What tales he had told that day! Not of miracles wrought by sacred relics; not of courts and councils and splendid cathedrals; though he knew much of these things, and had been at Rome and received the Pope's blessing. But to-day he had spoken of long journeyings by sea and land; of perils by fire and flood; of wolves and bears and fierce snowstorms and black nights in the lonely forest; of dark altars of heathen gods, and weird, bloody sacrifices, and narrow escapes from murderous bands of wandering savages.

The little novices had gathered around him, and their faces had grown pale and their eyes bright as they listened with parted lips, entranced in admiration, twining their arms about one another's shoulders and holding closely together, half in fear, half in delight. The older nuns had turned from their tasks and paused, in passing by, to hear the pilgrim's story. Too well they knew the truth of what he spoke. Many a one among them had seen the smoke rising from the ruins of her father's roof. Many a one had a brother far away in the wild country to whom her heart went out night and day, wondering if he were still among the living.

But now the excitements of that wonderful day were over; the hour of the evening meal had come; the inmates of the cloister were assembled in the refectory.

On the dais sat the stately Abbess Addula, daughter of King Dagobert, looking a princess indeed, in her violet tunic, with the hood and cuffs of her long white robe trimmed with fur, and a snowy veil resting like a crown on her snowy hair. At her right hand was the honored guest, and at her left hand her grandson, the young Prince Gregor, a big, manly boy, just returned from the high school.

The long, shadowy hall, with its dark-brown rafters and beams; the double rows of nuns, with their pure veils and fair faces; the ruddy glow of the slanting sunbeams striking upwards through the tops of the windows and painting a pink glow high up on the walls,—it was all as beautiful as a picture, and as silent. For this was the rule of the cloister, that at the table all should sit in stillness for a little while, and then one should read aloud, while the rest listened.

"It is the turn of my grandson to read to-day," said the abbess to Winfried; "we shall see how much he has learned in the school. Read, Gregor; the place in the book is marked."

The tall lad rose from his seat and turned the pages of the manuscript. It was a copy of Jerome's version of the Scriptures in Latin, and the marked place was in the letter of St. Paul to the Ephesians,—the passage where he describes the preparation of the Christian as the arming of a warrior for glorious battle. The young voice rang out clearly, rolling the sonorous words, without slip or stumbling, to the end of the chapter.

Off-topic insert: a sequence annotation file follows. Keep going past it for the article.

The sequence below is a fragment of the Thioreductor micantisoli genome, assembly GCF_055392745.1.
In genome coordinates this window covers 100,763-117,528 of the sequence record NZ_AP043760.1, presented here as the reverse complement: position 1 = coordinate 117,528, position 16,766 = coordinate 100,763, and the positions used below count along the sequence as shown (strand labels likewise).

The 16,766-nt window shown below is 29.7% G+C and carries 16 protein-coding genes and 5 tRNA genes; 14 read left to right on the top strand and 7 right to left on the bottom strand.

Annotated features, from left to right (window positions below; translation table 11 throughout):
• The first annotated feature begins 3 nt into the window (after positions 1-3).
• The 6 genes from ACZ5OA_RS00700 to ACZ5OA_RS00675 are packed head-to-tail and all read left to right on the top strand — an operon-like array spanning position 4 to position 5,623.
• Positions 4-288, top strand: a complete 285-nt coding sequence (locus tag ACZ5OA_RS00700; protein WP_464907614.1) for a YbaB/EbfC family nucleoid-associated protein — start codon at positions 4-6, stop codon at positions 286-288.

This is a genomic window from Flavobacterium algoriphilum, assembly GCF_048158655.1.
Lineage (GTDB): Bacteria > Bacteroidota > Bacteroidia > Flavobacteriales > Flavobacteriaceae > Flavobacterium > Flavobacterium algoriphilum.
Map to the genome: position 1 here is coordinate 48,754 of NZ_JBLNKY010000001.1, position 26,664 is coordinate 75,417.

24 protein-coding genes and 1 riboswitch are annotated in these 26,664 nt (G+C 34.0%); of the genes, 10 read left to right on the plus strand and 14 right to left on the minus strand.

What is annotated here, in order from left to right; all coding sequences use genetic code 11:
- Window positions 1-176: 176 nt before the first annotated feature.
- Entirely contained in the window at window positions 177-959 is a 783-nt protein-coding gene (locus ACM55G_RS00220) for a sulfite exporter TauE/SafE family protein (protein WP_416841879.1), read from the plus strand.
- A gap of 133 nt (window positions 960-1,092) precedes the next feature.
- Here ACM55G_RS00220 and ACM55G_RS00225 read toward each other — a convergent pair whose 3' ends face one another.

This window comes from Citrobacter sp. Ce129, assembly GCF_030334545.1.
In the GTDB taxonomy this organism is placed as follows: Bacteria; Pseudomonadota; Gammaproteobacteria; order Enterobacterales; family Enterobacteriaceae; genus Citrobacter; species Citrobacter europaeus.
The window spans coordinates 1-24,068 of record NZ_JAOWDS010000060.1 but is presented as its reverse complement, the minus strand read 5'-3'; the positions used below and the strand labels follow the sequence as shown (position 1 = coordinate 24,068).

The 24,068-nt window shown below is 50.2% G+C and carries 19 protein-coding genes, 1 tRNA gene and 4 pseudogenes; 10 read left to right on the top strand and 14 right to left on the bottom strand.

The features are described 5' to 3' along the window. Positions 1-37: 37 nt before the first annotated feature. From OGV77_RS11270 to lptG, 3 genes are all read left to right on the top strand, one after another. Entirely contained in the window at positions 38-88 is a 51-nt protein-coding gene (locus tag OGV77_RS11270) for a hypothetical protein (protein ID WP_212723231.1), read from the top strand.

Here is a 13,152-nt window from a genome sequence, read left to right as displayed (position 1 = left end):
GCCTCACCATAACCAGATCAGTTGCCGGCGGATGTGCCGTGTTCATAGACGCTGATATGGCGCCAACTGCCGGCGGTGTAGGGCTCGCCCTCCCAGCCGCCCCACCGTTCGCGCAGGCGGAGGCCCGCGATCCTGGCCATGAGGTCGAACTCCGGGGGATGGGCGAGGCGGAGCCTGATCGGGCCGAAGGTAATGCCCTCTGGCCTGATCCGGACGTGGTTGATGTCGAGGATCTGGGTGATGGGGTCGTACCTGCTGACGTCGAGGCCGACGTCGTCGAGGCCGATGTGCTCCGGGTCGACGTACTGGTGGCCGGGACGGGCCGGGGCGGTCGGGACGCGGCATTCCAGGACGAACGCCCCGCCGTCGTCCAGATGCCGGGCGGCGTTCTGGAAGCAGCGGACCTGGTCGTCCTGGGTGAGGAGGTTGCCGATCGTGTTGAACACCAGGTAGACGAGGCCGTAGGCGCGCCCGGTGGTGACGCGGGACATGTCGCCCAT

Winfried listened smiling. "My son," said he, as the reader paused, "that was bravely read. Understandest thou what thou readest?"

"Surely, father," answered the boy; "it was taught me by the masters at Treves; and we have read this epistle clear through, from beginning to end, so that I almost know it by heart." then he began again to repeat the passage, turning away from the page as if to show his skill.

But Winfried stopped him with a friendly lifting of the hand.

"Not so, my son; that was not my meaning. When we pray, we speak to God; when we read, it is God who speaks to us. I ask whether thou hast heard what He has said to thee, in thine own words, in the common speech. Come, give us again the message of the warrior and his armor and his battle, in the mother-tongue, so that all can understand it."

The boy hesitated, blushed, stammered; then he came around to Winfried's seat, bringing the book. "Take the book, my father," he cried, "and read it for me. I cannot see the meaning plain, though I love the sound of the words. Religion I know, and the doctrines of our faith, and the life of priests and nuns in the cloister, for which my grandmother designs me, though it likes me little. And fighting I know, and the life of warriors and heroes, for I have read of it in Virgil and the ancients, and heard a bit from the soldiers at Treves; and I would fain taste more of it, for it likes me much. But how the two lives fit together, or what need there is of armor for a clerk in holy orders, I can never see. Tell me the meaning, for if there is a man in all the world that knows it, I am sure it is none other than thou."

So Winfried took the book and closed it, clasping the boy's hand with his own.